It was interesting how the world’s roadways had evolved. Adrien stared upwards at the seemingly unending spacetowers, a colloquialism given to the mega-rise structures that penetrated far past the clouds and the historical “skyscrapers” that ceased to exist beyond the 22nd century. Times had changed. Attitudes had changed.
Despite the availability of magstreams and maglev cars, Adrien much preferred the roadways. He loved the feel of the automobile as it wound down the perfectly-paved, mostly-empty streets. He often imagined what it must have been like in the past, crowded with people. What public transportation must have been like, the bustling of a crowded station, the sensation of being a part of the teeming mass of humanity that comprised a city populous.
Everything is… darker.
A song popped into his mind.
“Darker,” He sang quietly, then smiled.
Thom Hoburg was sitting at the head of the conference room table, his back to the large bay windows that let in brilliant beams of sunlight, intently reading something on his personal tablet.
The clean-cut creases upon Hoburg’s face tightened somewhat as he heard rapid footsteps from outside.
“Good morning.” Adrien said casually as he flung the doors open and entered the room. Hoburg nodded vaguely in reply, still immersed in what he was reading and his own thoughts. Adrien quietly sat down in a chair across from him, kicking back on the legs of the table so he rolled away a bit while spinning.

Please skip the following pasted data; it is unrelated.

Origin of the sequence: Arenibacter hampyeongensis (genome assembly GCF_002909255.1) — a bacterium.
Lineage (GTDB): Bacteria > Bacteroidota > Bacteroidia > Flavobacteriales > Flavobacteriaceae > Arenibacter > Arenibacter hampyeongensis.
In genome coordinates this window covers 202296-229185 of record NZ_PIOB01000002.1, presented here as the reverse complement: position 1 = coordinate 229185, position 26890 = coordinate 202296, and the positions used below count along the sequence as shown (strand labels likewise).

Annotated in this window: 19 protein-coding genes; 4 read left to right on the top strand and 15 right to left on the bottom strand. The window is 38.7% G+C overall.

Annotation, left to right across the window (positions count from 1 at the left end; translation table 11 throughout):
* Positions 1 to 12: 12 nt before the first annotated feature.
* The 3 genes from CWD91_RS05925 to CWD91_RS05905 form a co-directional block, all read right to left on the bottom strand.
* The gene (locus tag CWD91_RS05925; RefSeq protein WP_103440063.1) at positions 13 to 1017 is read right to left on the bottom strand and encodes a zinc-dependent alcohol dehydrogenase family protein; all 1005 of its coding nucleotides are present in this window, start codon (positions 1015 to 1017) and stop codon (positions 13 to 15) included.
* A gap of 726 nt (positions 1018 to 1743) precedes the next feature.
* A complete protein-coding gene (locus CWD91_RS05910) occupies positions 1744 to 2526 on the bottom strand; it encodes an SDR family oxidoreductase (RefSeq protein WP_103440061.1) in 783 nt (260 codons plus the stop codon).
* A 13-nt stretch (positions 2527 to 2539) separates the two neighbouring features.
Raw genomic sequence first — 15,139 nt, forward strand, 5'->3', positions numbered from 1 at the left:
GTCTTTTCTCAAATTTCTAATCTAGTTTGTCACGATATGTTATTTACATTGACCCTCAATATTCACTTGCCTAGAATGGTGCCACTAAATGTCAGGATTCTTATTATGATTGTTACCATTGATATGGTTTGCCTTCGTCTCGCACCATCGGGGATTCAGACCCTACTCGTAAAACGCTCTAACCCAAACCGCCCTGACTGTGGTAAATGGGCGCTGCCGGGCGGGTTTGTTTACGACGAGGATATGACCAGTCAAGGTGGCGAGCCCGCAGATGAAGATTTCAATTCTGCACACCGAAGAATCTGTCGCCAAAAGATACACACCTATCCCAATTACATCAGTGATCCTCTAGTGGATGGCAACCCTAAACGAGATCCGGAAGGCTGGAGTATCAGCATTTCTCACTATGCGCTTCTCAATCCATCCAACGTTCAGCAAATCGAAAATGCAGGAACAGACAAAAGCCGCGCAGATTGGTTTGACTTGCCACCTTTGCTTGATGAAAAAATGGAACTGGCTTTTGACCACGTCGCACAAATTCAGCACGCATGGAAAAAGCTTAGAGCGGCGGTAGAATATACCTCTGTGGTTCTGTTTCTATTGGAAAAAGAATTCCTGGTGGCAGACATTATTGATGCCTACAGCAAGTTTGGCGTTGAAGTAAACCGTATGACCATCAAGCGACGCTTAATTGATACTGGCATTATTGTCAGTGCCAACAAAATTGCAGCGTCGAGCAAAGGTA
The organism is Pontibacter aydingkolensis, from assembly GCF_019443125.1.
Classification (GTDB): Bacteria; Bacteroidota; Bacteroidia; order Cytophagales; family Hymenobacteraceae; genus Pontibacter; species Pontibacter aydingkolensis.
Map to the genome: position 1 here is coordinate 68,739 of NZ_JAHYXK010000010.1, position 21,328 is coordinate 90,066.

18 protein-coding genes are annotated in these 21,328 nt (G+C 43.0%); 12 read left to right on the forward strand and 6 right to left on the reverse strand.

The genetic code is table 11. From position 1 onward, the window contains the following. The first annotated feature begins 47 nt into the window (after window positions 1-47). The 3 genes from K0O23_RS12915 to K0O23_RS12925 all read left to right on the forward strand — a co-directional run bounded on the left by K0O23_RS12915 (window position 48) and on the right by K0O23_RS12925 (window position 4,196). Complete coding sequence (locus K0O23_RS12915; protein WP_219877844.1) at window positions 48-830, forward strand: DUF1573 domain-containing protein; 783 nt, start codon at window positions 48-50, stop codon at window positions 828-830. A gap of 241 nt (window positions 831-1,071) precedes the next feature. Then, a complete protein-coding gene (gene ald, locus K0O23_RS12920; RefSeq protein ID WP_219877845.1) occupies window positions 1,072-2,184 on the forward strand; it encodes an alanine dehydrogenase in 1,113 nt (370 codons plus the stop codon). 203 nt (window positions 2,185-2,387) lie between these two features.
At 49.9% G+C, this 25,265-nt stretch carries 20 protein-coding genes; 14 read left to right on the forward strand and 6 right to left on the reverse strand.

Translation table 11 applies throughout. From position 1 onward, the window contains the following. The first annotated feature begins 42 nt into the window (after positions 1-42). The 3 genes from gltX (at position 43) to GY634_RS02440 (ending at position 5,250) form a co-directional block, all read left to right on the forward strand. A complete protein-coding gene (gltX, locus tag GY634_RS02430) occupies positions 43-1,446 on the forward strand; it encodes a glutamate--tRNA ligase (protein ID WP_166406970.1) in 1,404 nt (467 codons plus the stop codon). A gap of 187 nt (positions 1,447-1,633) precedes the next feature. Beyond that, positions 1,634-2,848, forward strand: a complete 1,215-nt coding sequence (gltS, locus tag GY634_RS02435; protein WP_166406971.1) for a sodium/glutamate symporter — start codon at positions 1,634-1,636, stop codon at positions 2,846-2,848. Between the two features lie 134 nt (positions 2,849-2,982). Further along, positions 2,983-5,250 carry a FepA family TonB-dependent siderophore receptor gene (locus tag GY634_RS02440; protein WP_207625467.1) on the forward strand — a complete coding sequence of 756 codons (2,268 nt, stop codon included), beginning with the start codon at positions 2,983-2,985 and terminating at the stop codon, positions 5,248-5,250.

When he came to a stop, Adrien was staring out the window. He put his hand up to his eyes to block some of the light and continued to stare, watching the clouds roll past the windows, the ground below hardly visible.
Some minutes passed.
Finally, Hoburg said without looking up: “Good work handling the Southwestern insurgents.”
Adrien shrugged noiselessly. “It was mostly Faulkner.”
“Not according to the Committee,” Hoburg looked up and quietly turned off his tablet’s display. The Committee was an oversight network of SIs that monitored all personal SI neural lace feeds 24/7. An automated inquisitorial board, if you would.
Suddenly, as if he could hold it in no more, Hoburg added: “Sullivan was killed by a high-pressure coolant explosion while he was investigating an aberrant SI at a Northwestern facility.”
Adrien raised an eyebrow and his expression became furled. Sullivan was a senior field agent at Msec and a good friend of Hoburg’s — he wouldn’t be killed so easily. Certainly not by something as unlikely as a coolant explosion: either Hoburg was lying about the cause of death, or someone had pre-meditated Sullivan’s murder.